|work = making a mess|
I have been using my "pour-overs" that I recently wood fired and I'm really enjoying the ease of use as well as the very clean, smooth tasting cup of joe that it produces. I am a little late coming to this party as I have never used one of these things before. I have seen them and was aware, but just never had first hand experience with them until the coffee shop, Beaver Falls Coffee and Tea, where I have the Self Serve Pottery Kiosk set up, asked about me making these items. Well, I am happy they did inquire. Bethany, the co-owner, took the time last week to school me in the proper techniques in using the object and also in what makes a good pour-over. We weeded out a couple that did not function so well and settled on a basic design that works very nicely. We measured my wood fired pour-overs up against the plastic type and found that my wood fired ones that are of equal size, maybe a bit bigger, work almost identical to the plastic one. I mean by this, that they produced a fine cup of coffee and even the brewing time was very close to the plastic one. The smaller ones brew a little faster but the taste is still very good.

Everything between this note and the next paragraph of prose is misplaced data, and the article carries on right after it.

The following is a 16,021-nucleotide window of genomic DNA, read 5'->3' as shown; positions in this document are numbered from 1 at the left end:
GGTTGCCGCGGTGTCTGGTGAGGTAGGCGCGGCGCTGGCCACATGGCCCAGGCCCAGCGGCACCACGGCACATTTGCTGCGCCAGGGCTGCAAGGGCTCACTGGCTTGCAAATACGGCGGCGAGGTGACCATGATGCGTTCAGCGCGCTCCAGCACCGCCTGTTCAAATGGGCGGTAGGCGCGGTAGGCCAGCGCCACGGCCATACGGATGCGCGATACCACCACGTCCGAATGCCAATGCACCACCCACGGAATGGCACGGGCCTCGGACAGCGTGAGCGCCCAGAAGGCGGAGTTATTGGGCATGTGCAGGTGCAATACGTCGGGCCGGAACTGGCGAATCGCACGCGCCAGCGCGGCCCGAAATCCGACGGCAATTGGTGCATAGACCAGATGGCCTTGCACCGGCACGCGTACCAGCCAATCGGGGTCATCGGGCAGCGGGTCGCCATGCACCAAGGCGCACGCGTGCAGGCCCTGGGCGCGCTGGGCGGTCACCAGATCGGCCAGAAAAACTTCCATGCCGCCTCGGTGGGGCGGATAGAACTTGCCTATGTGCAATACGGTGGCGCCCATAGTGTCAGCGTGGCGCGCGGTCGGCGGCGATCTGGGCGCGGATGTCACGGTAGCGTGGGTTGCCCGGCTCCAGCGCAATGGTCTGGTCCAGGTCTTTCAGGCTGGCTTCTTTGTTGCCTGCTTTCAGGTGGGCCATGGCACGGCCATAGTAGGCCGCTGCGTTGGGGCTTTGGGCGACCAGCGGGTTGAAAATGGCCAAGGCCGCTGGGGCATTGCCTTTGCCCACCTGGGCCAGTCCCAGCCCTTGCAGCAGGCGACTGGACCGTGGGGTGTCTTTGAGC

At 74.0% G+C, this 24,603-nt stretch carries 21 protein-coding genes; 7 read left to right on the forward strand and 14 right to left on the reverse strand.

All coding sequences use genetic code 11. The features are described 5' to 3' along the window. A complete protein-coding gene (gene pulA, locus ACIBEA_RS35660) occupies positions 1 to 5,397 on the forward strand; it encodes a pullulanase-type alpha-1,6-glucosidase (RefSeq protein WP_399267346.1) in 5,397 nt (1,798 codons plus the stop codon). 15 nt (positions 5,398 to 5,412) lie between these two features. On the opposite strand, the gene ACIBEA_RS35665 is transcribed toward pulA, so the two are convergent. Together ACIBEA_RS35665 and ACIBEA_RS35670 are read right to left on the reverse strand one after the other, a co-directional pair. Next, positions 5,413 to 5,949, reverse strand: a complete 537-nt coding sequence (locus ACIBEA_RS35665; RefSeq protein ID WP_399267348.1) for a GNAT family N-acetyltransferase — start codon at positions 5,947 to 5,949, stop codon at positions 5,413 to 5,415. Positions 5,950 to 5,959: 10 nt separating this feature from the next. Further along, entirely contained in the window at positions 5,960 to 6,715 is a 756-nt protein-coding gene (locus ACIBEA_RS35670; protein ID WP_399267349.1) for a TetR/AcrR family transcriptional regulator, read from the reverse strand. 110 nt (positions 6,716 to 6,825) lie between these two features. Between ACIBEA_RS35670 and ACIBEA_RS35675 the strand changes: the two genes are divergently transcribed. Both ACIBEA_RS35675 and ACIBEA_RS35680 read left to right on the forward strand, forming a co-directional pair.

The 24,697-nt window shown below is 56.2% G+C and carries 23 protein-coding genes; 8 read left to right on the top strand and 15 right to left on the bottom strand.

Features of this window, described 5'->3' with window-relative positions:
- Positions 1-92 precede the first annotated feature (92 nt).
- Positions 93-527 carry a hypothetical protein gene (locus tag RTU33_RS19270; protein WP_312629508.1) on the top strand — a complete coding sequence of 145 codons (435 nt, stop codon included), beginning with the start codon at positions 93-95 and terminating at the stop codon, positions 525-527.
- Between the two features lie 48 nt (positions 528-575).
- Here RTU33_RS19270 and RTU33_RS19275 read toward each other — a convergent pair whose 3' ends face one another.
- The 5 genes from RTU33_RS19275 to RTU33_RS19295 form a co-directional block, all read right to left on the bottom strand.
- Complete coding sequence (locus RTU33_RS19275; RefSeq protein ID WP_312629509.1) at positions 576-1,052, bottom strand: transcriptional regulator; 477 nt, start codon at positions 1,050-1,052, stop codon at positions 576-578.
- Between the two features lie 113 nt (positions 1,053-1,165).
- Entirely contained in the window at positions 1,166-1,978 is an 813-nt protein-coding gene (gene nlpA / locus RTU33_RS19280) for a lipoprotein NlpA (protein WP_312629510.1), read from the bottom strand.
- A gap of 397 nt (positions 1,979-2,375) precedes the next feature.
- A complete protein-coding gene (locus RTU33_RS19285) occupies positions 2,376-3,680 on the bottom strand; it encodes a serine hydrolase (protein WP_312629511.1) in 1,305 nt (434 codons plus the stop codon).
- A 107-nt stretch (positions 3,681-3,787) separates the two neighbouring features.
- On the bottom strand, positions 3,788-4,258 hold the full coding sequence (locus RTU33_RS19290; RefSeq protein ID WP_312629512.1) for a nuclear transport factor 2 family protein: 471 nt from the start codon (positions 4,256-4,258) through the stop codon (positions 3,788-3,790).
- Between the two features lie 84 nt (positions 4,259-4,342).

So yesterday while I was waiting on a few things to dry, I thought I would make a quick step by step visual...I start with a #2 Mileeta paper filter, roughly 2 scoops of fine ground beans and 8 ounces of hot, hot water. I soak the coffee grounds with a little of the water first to let them open up and become a bit aromatic, then slowly pour the water all in the pour-over...the smaller one I am using in the images took roughly around 3 minutes...give or take...and it was goooood.
Clay Place at Standard. I have a few smaller pieces in the show including a pretty nice pour-over tankard set. Maybe I'll see you there? Then its on to Little Mahoning Creek Pottery on Monday to drop off a bunch of work for our upcoming wood firing. I will post pics from the show next week...until then, stay caffeinated.